Ain't that beautiful? Harris took pride in pitching in the bullpen, but eventually did so well as a fireman that the Padres couldn't hold him back anymore, and they stuck him in the rotation for parts of '91 and '92. A rotation mainstay by '93, Harris started 22 games for the Padres in arguably the best season of his career, before he was abruptly shipped off  to Colorado with Bruce Hurst (yikes) in exchange for Brad Ausmus, Doug Bochtler, and Andy Ashby.

It all unraveled immediately.


Maybe the Rockies thought that Harris would find success at Mile High Stadium. After all, Harris' only appearance in Denver before the trade was a start five weeks earlier in a blowout win for the Padres. Harris tossed a complete game, allowing just a run on eight hits. If he could do it once, he could replicate it, right? Not a complete game every outing, of course, but maybe a decent turn every fifth day from a well-respected pitcher to help earn an expansion ball club some respect.

Harris' trademark pitch, as you probably guessed, was a curveball. He had a big, sweeping one -- like Kile, who would come to Denver less than a decade later and would also fail miserably -- and Harris was never able to figure out how to get it to work at altitude. That was apparent immediately after the trade.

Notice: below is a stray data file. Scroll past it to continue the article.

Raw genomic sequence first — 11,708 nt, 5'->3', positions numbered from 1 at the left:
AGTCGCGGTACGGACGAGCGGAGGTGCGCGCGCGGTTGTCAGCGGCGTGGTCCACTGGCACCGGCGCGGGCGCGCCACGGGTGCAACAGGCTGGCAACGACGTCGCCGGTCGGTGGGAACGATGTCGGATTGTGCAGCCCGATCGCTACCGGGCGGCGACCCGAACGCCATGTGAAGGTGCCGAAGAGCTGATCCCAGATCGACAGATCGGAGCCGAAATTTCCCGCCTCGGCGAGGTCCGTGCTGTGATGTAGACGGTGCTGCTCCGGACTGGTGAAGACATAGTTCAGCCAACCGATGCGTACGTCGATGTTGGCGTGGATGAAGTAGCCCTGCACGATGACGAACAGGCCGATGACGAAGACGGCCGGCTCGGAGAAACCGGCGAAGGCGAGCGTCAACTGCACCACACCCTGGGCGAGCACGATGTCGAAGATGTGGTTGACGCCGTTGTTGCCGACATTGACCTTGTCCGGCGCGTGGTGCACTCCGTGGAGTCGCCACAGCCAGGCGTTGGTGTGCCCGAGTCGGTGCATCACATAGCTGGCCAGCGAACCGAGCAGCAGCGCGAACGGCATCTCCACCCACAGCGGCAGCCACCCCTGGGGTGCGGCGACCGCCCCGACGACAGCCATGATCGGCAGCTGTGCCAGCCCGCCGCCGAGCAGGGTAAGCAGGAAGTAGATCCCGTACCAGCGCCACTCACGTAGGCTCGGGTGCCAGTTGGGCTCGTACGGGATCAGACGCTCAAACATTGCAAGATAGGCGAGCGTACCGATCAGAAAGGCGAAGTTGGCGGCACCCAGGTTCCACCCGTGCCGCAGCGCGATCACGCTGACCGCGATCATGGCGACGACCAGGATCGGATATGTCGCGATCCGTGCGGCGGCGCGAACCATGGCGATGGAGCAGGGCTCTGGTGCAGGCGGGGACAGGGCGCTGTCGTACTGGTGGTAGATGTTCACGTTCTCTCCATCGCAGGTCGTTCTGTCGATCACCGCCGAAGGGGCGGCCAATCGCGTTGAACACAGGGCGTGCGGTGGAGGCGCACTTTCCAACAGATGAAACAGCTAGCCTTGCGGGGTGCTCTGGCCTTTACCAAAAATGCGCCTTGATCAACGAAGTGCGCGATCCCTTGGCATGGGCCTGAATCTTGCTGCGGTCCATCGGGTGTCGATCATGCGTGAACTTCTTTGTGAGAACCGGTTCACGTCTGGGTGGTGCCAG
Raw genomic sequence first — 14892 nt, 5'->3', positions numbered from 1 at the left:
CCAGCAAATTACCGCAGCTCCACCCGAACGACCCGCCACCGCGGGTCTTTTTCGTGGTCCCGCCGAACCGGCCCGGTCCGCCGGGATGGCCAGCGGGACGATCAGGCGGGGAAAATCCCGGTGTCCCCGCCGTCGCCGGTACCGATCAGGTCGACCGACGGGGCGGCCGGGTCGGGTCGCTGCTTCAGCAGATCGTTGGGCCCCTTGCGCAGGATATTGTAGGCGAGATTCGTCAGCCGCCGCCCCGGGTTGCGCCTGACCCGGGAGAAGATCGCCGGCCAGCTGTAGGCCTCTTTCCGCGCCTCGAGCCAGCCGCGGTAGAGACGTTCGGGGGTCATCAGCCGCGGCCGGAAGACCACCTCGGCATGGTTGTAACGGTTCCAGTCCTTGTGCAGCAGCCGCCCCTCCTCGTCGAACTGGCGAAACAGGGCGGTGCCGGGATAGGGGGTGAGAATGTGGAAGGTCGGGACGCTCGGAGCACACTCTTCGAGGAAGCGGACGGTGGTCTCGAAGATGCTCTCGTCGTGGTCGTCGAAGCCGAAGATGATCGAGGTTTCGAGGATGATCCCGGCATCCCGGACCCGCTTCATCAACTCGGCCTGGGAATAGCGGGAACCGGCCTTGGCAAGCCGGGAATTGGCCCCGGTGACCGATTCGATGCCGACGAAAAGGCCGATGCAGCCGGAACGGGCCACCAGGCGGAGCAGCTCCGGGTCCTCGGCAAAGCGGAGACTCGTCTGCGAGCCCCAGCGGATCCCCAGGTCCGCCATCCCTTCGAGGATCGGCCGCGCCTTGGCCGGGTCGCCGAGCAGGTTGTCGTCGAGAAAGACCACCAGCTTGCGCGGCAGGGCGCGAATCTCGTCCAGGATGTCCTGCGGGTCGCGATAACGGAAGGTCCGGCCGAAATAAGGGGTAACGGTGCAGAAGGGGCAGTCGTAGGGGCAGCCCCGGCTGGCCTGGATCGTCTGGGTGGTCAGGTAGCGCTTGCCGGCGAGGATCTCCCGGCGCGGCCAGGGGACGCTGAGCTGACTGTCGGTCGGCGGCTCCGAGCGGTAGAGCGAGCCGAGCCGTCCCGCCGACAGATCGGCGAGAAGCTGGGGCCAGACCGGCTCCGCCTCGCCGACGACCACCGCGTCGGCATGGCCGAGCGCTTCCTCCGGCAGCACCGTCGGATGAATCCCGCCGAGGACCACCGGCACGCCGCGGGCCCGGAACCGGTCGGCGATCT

Four days after being shipped out of sunny southern California, in his first game with the Rockies, Harris allowed five runs on eight hits (including two home runs) in four innings in a 10-4 loss to the San Francisco Giants. The rest of that season in Denver went much the same way. So did 1994. His season and a half in Colorado's rotation produced some disastrous numbers: